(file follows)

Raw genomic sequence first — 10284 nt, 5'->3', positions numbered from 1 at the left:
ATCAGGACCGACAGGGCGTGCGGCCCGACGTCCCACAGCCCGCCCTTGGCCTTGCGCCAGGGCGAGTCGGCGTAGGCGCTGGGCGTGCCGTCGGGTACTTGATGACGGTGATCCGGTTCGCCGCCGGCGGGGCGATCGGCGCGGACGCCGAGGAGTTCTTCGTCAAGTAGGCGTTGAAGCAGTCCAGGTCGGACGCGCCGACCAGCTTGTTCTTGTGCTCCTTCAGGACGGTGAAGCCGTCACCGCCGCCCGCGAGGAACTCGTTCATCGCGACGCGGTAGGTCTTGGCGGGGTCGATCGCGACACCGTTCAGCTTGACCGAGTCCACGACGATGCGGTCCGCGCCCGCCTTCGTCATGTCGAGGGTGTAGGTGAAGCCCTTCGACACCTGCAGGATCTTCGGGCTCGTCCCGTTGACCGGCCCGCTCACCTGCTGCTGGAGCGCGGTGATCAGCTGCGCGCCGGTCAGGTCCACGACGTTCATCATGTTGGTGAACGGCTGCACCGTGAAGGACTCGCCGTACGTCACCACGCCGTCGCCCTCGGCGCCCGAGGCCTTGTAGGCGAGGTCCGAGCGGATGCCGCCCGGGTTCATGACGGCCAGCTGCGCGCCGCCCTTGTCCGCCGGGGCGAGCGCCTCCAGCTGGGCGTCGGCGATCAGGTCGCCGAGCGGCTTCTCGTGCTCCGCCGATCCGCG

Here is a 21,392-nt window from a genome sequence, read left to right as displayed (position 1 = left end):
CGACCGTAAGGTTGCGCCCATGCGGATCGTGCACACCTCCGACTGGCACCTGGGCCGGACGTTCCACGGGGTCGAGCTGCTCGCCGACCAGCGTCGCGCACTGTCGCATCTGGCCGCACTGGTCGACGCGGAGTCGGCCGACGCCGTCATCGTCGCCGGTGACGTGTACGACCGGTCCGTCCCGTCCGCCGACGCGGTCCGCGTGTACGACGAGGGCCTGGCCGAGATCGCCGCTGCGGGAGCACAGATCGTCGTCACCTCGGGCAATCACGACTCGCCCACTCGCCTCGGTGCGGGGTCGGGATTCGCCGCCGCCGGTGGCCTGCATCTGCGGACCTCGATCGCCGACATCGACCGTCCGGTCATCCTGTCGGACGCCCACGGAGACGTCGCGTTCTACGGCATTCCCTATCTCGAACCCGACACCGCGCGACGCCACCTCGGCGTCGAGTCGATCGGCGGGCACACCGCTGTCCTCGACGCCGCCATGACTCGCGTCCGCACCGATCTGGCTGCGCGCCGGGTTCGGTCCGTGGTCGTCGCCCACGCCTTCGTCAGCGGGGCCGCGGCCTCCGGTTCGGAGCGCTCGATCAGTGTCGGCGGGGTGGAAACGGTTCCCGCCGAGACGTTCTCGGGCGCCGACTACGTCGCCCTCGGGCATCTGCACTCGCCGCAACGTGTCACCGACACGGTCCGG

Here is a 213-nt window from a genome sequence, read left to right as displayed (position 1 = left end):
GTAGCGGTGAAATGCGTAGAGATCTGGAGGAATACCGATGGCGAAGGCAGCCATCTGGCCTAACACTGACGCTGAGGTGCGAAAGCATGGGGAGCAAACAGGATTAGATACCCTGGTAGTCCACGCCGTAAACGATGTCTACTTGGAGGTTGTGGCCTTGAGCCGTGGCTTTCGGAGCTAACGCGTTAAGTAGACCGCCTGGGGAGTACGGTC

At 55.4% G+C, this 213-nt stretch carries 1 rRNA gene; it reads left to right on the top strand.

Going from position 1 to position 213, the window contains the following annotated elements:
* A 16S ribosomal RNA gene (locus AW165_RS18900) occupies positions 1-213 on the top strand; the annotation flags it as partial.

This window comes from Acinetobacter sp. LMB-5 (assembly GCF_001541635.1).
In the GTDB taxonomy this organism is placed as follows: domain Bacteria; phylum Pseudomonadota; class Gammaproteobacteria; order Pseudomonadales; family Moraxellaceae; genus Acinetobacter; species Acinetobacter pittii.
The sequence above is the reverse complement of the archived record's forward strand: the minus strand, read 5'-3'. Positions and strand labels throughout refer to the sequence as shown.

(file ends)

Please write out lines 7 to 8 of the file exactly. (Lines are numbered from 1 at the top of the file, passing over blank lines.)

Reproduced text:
At 55.4% G+C, this 213-nt stretch carries 1 rRNA gene; it reads left to right on the top strand.

Going from position 1 to position 213, the window contains the following annotated elements: